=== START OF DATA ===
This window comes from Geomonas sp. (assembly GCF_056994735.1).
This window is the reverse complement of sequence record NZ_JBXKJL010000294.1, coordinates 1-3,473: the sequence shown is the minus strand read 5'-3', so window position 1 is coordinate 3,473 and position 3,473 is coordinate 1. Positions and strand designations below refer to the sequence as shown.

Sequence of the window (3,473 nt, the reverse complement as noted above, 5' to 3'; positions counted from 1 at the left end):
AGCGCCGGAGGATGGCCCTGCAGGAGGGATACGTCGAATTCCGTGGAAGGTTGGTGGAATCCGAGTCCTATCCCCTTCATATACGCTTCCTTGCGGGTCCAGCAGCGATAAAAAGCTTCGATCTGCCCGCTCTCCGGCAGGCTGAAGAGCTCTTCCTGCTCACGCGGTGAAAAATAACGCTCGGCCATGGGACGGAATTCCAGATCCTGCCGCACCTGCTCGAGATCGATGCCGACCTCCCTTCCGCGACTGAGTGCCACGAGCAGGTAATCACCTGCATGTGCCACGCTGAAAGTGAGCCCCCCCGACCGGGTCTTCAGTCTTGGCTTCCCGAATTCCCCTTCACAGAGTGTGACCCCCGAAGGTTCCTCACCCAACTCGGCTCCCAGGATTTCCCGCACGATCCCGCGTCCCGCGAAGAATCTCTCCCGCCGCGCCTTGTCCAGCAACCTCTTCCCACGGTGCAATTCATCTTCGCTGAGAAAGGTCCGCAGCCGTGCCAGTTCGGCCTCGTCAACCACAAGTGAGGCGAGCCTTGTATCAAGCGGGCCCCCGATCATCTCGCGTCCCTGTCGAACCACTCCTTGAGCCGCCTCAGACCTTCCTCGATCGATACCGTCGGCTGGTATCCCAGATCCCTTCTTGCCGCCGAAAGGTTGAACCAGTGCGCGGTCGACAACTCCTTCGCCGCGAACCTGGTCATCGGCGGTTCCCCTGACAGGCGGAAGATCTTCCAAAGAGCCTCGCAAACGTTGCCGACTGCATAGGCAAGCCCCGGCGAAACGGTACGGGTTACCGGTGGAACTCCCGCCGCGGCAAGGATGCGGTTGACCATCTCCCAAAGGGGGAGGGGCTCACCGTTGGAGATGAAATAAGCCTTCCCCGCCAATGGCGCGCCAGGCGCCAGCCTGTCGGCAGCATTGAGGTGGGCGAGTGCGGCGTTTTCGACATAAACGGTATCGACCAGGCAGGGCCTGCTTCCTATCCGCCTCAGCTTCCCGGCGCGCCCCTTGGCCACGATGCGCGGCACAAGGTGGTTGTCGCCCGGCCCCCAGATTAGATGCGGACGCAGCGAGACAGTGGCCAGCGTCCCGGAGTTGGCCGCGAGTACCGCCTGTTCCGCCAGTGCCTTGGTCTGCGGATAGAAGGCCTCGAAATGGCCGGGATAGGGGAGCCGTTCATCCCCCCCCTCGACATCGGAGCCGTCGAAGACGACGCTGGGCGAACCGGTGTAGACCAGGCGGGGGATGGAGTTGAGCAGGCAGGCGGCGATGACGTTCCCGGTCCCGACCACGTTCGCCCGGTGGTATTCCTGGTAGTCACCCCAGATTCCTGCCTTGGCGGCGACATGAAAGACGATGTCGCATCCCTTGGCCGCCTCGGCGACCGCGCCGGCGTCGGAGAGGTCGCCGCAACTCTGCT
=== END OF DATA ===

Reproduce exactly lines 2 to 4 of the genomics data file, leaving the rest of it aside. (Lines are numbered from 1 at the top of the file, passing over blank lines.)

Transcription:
This window is the reverse complement of sequence record NZ_JBXKJL010000294.1, coordinates 1-3,473: the sequence shown is the minus strand read 5'-3', so window position 1 is coordinate 3,473 and position 3,473 is coordinate 1. Positions and strand designations below refer to the sequence as shown.

Sequence of the window (3,473 nt, the reverse complement as noted above, 5' to 3'; positions counted from 1 at the left end):
AGCGCCGGAGGATGGCCCTGCAGGAGGGATACGTCGAATTCCGTGGAAGGTTGGTGGAATCCGAGTCCTATCCCCTTCATATACGCTTCCTTGCGGGTCCAGCAGCGATAAAAAGCTTCGATCTGCCCGCTCTCCGGCAGGCTGAAGAGCTCTTCCTGCTCACGCGGTGAAAAATAACGCTCGGCCATGGGACGGAATTCCAGATCCTGCCGCACCTGCTCGAGATCGATGCCGACCTCCCTTCCGCGACTGAGTGCCACGAGCAGGTAATCACCTGCATGTGCCACGCTGAAAGTGAGCCCCCCCGACCGGGTCTTCAGTCTTGGCTTCCCGAATTCCCCTTCACAGAGTGTGACCCCCGAAGGTTCCTCACCCAACTCGGCTCCCAGGATTTCCCGCACGATCCCGCGTCCCGCGAAGAATCTCTCCCGCCGCGCCTTGTCCAGCAACCTCTTCCCACGGTGCAATTCATCTTCGCTGAGAAAGGTCCGCAGCCGTGCCAGTTCGGCCTCGTCAACCACAAGTGAGGCGAGCCTTGTATCAAGCGGGCCCCCGATCATCTCGCGTCCCTGTCGAACCACTCCTTGAGCCGCCTCAGACCTTCCTCGATCGATACCGTCGGCTGGTATCCCAGATCCCTTCTTGCCGCCGAAAGGTTGAACCAGTGCGCGGTCGACAACTCCTTCGCCGCGAACCTGGTCATCGGCGGTTCCCCTGACAGGCGGAAGATCTTCCAAAGAGCCTCGCAAACGTTGCCGACTGCATAGGCAAGCCCCGGCGAAACGGTACGGGTTACCGGTGGAACTCCCGCCGCGGCAAGGATGCGGTTGACCATCTCCCAAAGGGGGAGGGGCTCACCGTTGGAGATGAAATAAGCCTTCCCCGCCAATGGCGCGCCAGGCGCCAGCCTGTCGGCAGCATTGAGGTGGGCGAGTGCGGCGTTTTCGACATAAACGGTATCGACCAGGCAGGGCCTGCTTCCTATCCGCCTCAGCTTCCCGGCGCGCCCCTTGGCCACGATGCGCGGCACAAGGTGGTTGTCGCCCGGCCCCCAGATTAGATGCGGACGCAGCGAGACAGTGGCCAGCGTCCCGGAGTTGGCCGCGAGTACCGCCTGTTCCGCCAGTGCCTTGGTCTGCGGATAGAAGGCCTCGAAATGGCCGGGATAGGGGAGCCGTTCATCCCCCCCCTCGACATCGGAGCCGTCGAAGACGACGCTGGGCGAACCGGTGTAGACCAGGCGGGGGATGGAGTTGAGCAGGCAGGCGGCGATGACGTTCCCGGTCCCGACCACGTTCGCCCGGTGGTATTCCTGGTAGTCACCCCAGATTCCTGCCTTGGCGGCGACATGAAAGACGATGTCGCATCCCTTGGCCGCCTCGGCGACCGCGCCGGCGTCGGAGAGGTCGCCGCAACTCTGCT